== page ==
EXAMPLE: My mom was one of those mothers who understood giving back more than what she received. This petite fiery redhead would tell us miscreants, “I will beat you until you can’t stand up and then I will beat you for falling.” Of course she only made good on this threat a few times; being the wild and woolly kids we were we knew she had to catch us first. As believers we should live our lives without any fear of retribution and in the grace of God. Therefore we should live lives of givers knowing that God will bless our giving!

Conclusion:

We are to give undeserved love! When we give we are to expect nothing in return! God will bless our giving!
—-
This article is copyrighted © 2017 by Lee Hemen and is the sole property of Lee Hemen, and may not be used unless you quote the entire article and have my permission.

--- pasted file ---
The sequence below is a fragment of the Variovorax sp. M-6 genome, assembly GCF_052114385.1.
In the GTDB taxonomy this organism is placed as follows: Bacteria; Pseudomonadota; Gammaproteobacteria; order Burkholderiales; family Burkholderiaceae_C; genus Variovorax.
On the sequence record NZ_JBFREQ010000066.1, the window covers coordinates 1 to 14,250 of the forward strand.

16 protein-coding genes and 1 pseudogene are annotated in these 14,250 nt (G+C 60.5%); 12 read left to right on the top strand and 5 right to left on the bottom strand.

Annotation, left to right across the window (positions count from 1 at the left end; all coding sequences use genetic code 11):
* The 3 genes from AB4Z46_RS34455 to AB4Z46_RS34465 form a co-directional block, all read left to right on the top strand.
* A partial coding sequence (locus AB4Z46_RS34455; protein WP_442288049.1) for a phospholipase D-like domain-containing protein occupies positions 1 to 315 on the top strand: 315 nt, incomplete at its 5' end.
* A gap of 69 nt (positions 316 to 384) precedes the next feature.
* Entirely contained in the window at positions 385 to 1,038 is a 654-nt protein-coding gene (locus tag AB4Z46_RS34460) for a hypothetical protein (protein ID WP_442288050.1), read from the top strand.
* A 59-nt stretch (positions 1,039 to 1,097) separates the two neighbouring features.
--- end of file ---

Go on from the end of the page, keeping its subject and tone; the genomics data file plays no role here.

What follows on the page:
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New life! – Ephesians 4:17-32

New life! – Ephesians 4:17-32
By Pastor Lee Hemen
March 5, 2017

There are times in everyone’s life that they wish they had a do over. You know a new start in life. There are those who wait for others to make their life better and there are those who decide to make their lives better and they do. However, as much as one tries to make things better in reality you are the same person except with window dressing.

There is a way to make your life new both inside and out and it is guaranteed to do so. Twelve men were going about their daily lives when they were approached by a man who said he could change their lives forever if they were willing to follow him. While they all said they would only eleven were willing to completely give their lives to him and in doing so they found a new life. Paul now makes the same argument to the church at Ephesus; let’s discover what he teaches us about this new life.

READ: Ephesians 4:17-32